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August 2, 2005, 9:00 P.M.

[Ed. note: This post was written on July 19, 2005, and published in the Laconia Daily Sun that same week. It was not posted until August 2, 2005]

It's All About Options: At one point the city council decided that they could not make a decision about the purchase of the McIntyre property without a referendum. They next decided that, based on the appearance of less than 50 people at a meeting at South Down, that they had heard enough and that there was no support for the construction of a high school on Parade Road. For that reason they were not going to accept the suggestion of the School Board that some of the $500,000.00 being returned to the City by the school district be used for the land purchase, and they were not going to pick up the option payments on the land.

Of course, all of this ignores the fact that hundreds of people participated in the numerous committees, forums and study groups that lead up to the school districtís recommendations in the first place. It also ignores the fact that, without this particular parcel of land, the city has no options regarding the construction of a new school. Certainly the removal of the option serves the agenda of some community members who donít favor rebuilding the high school or the middle school, but it is not in the best interest of the city to be without options for now and for the future. Not purchasing this property is a mistake, regardless of what the city decides to do about its school facilities.

There is not now, nor has there ever been, any credible evidence to support an argument that the high school building could be effectively, efficiently and economically renovated for long-term future use. Some people say it is, but there is no evidence to support this position. They are just making it up. There is, however, a lot of evidence to support the conclusion that it is simply not cost effective or practical to renovate those buildings without making serious programmatic compromises and spending too much money. Of course the same argument is true of the middle school except that it is far worse off and far less practical or economical to renovate.

Despite the data and the facts, we are at a crossroads. It seems that before we move forward with the final phase of our building plan, people still need to be convinced of the need and the appropriateness of the recommendations. That should be a relatively straightforward process. More importantly however, those who are convinced need to have their voices heard. For some reason, the 50 people who donít support the Parade Road option got more attention from the council than the hundreds who came out to ask questions, to get informed and to support the projects. It seems that our city government is only hearing what it wants to hear.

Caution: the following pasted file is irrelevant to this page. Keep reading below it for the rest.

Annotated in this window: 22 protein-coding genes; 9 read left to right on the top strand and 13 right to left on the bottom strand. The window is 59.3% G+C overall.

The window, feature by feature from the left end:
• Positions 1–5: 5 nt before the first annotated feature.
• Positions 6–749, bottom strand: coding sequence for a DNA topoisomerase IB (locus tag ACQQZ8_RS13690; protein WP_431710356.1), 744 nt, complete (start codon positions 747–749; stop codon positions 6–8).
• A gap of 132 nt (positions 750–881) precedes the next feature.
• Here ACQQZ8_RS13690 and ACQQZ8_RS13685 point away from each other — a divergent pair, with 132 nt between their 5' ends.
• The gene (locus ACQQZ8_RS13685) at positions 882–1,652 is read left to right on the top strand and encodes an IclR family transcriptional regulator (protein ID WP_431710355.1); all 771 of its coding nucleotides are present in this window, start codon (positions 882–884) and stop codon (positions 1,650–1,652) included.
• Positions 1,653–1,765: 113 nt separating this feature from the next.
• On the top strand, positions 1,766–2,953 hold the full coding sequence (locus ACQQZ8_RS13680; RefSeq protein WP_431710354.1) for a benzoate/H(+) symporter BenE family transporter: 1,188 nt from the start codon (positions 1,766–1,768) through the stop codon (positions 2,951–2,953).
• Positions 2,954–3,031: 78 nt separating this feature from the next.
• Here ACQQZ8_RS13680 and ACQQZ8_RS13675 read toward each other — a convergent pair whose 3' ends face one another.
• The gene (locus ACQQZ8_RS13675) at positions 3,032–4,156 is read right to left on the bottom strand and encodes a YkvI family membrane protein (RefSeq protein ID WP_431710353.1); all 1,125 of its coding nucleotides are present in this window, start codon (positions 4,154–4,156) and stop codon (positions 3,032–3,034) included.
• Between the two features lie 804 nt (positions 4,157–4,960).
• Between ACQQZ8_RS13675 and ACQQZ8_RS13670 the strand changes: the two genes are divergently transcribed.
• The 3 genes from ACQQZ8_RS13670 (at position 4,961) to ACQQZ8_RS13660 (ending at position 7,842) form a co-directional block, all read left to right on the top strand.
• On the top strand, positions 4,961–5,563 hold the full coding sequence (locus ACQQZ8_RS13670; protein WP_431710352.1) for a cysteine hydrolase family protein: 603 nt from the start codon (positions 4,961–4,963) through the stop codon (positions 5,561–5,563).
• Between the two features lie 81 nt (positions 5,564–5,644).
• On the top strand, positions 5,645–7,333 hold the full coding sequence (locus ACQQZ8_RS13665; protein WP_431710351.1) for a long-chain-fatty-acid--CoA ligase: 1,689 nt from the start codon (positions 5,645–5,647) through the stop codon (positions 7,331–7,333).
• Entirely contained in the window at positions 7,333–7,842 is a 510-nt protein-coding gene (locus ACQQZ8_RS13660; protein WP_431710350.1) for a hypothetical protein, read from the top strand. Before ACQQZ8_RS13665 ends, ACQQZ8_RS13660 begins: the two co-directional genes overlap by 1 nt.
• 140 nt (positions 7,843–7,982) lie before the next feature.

Too many people are waiting for someone else to pick up this fight. The result is that the council could first say they wanted a referendum so they could "hear from the People" and then they could subsequently say, as they now have, that the people don't want this project or that they don't trust the committeeís findings. Of course they can say that because there has been no vocal support for the projects in the sense that no one has been organizing any additional supporters other than the "usual suspects." They have simply been waiting for others to do it.

News flash folks, these things don't just happen, and nothing is going to happen unless you make it happen. Call your neighbors, call your friends and write to your counselors. The continuation of this dialogue, and the purchase of this property, does nothing more than keep our options open. In case you havenít noticed, the amount of available land in Laconia is not increasing.

I hope that the retirement of Rick Judkins, the Mayorís announcement that he wonít run and the shenanigans of some of our other counselors will motivate people to step forward and declare themselves as candidates for this fall. As I see it, the only way the school facilities issue gets a fair vetting is if reasonable people step forward and assume the responsibility of insuring that it actually happens. To make a decision based on misinformation and half truth does the city a disservice. Likewise, to discount the findings of previous studies and the work of numerous citizen committees, or worse to say that you donít trust them, because you donít like what they have to say is insulting and counterproductive.

None of this will change until people start thinking about the connection between their own efforts and the desired outcome. A lot of people supported the Parade Road site; they just left it to others to do something about it. The same is true about the council. I hear a lot of people complaining about the way the council is operating and the positions councilors are taking. Still I have not heard of a single individual ready willing and able to step up and do anything about it. People keep asking me what is going to happen in November and my response is that nothing will happen, unless you make it happen.

Meanwhile, we are running out of options. Unless the option payment is made on the McIntyre property is made, the option to purchase the Parade Road parcel at the agreed upon price will be lost. So too will the option, now or in the future, to relocate the cityís schools. At a time when we are welcoming more residential development and more low income housing, it is shortsighted to foreclose any options. We are currently chronically short of playing fields and green space for our community. Without this property, our options are getting fewer and far between.


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